Central Park features multiple small playgrounds for local toddlers donated by supporters of the park including one by Diana Ross. The Pat Hoffman Friedman playground at E 79th St, like all the others, offer swings, sandbox, monkey bars, and slides for the young ones. It is distinguished by a popular bronze entitled the Group of Bears crafted by Paul Manship and placed in 1990 at the opening of this playground. Manship is most famous for the Prometheus statue at Rockefeller Center. Note - Central Park playgrounds offer no services, even trash buckets.
You haven't seen New York until you've explored The Park. Did you know there's a hidden waterfall among rustic woods, where you'd never guess you were surrounded by NYC? There are countless entertainment possibilities in the park, or you can spread out a blanket and enjoy a bit of peace and quiet. My favorite things in the park are the annual Metropolitan Opera and NY Philharmonic concerts, usually the 1st-2nd week in July, where thousands enjoy "priceless music, absolutely free" under the stars. There's free international music at SummerStage, and free Shakespeare in the Park. You can rent bicycles, roller blades, rowboats here. Swim, play tennis, ice or roller skate, ski, sled, play chess or checkers, volleyball, baseball, horseback riding (horses are rented at a nearby stable), and even fishing. There's a beautiful carousel, a formal planted garden, an intimate zoo, a puppet theater. You can get a massage or find tango lessons.
Central Park, an oasis of green and a New York City landmark, was built between 1859 - 1870, and provided employment during a depression at that time. It's hard to believe that originally, this site consisted of pig farms, quarries, shacks, and swampland. The designers, Fredrick Law Omstead and Calvert Vaux seemed to have foresight about the growth of New York, as even today the heavy traffic of midtown Manhattan is largely hidden from sight by transverse roads.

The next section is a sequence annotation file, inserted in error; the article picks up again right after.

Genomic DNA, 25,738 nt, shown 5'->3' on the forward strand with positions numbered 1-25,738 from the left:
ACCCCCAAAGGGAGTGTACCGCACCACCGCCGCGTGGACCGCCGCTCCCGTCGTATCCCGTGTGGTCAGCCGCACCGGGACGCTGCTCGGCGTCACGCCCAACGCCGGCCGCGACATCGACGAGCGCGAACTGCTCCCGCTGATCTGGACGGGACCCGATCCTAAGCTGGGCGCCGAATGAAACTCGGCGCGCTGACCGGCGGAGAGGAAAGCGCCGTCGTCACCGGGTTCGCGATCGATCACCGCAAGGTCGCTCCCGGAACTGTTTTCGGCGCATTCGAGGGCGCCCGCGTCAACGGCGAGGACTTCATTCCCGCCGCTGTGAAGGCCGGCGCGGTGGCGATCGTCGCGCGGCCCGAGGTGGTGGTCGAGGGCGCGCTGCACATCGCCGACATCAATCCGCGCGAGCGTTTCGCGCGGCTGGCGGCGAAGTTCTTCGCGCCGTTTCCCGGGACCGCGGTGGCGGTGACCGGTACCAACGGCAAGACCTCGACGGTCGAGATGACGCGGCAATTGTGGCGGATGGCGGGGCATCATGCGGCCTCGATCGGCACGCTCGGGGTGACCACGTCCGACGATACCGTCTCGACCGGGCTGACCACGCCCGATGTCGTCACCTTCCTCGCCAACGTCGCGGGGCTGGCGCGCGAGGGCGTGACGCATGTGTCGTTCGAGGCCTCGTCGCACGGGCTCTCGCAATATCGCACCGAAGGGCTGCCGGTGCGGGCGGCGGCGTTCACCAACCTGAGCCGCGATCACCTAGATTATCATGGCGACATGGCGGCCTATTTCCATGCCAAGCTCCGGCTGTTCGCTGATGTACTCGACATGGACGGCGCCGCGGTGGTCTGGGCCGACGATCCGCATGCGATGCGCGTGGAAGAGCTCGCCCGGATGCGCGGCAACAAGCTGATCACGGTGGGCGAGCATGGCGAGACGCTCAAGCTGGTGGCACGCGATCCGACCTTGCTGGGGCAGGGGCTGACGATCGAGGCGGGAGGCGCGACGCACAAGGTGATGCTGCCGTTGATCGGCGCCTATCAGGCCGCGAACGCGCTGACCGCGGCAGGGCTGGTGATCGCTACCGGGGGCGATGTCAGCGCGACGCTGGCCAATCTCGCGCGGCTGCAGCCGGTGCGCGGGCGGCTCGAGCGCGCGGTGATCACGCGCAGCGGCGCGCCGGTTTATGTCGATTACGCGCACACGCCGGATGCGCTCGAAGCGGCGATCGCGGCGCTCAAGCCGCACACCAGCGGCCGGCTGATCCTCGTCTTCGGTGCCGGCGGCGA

Come here and walk the various pathways, and you really do escape the hustle and bustle of the city -- don't miss out on the charming building known as "The Dairy", where years ago, children could get fresh milk and refreshments. It was restored in 1979, after falling into disrepair while being used as a shed. You can get park information here, maps and even rent chess and checker sets.
Central Park is a lush oasis in the middle of Manhattan and is easily a local favorite for all that it provides. Grab some sandwiches at a local deli (there's practically one on every corner of every block) and head to the Park for a picnic. The weekends are most crowded, but it's when the Park really seems to come to life. Stop off at the Whole Foods in the Time Warner Center at Columbus Circle (59th St. and Columbus Circle/8th Ave.) for your choice of gourmet-style foods (hot and cold) already prepared or made to order, fresh baked bread, a great selection of cheese, and a variety of smoked/cured meats like prosciutto, serrano ham, etc. But you can pick up sandwiches, snacks, etc. from any deli (there's just about one on every corner throughout the city!) or take your food "to go" or just buy a famous "dirty water" hot dog from one of the many vendors you'll see. If you're on a budget, this is a great way to grab a bite and still see/experience a treasure of NYC.
Or, just head to the Park and take a walk through the zoo, ride the carousel, row a boat on the lake, listen to music at Summerstage, stroll through Strawberry Fields, watch the rollerbladers and rollerskaters show off their skills, take a jog around the reservoir, see Shakespeare in the Park...or just lay on the grass and read a good book, marveling at the fact that you are right in the middle of Manhattan, yet without all the noise and hustle, you feel a world away. If you don't want to do the work, but would like to relax on a boat in the lake, make a reservation for the gondola at the Boathouse. You'll get a little history lesson and perhaps be serenaded by the gondolier. $30 for 1/2 hour.